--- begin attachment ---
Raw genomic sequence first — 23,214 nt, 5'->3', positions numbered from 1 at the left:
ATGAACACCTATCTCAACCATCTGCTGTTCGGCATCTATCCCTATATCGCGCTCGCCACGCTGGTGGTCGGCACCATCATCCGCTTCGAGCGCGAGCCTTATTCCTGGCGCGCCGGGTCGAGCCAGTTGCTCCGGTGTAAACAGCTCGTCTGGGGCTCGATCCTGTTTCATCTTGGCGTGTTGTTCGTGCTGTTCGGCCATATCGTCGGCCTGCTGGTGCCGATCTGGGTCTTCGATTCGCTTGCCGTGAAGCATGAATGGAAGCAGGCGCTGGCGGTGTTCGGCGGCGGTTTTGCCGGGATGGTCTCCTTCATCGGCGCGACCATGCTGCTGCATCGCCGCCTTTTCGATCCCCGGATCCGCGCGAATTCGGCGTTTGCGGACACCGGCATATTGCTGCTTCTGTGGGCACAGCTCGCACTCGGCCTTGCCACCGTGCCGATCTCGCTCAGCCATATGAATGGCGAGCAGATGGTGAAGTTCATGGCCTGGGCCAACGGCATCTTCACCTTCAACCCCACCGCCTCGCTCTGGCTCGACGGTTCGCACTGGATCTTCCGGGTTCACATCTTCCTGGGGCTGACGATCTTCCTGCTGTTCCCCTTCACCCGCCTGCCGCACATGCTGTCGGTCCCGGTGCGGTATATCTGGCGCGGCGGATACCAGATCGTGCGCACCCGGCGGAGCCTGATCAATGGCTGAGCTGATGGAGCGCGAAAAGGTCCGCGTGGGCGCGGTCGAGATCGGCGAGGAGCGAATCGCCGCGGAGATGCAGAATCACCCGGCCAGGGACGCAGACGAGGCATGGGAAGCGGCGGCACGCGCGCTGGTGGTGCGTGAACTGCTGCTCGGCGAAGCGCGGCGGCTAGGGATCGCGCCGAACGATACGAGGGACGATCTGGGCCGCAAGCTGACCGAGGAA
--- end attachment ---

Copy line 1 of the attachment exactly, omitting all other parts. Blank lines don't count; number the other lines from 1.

Raw genomic sequence first — 23,214 nt, 5'->3', positions numbered from 1 at the left: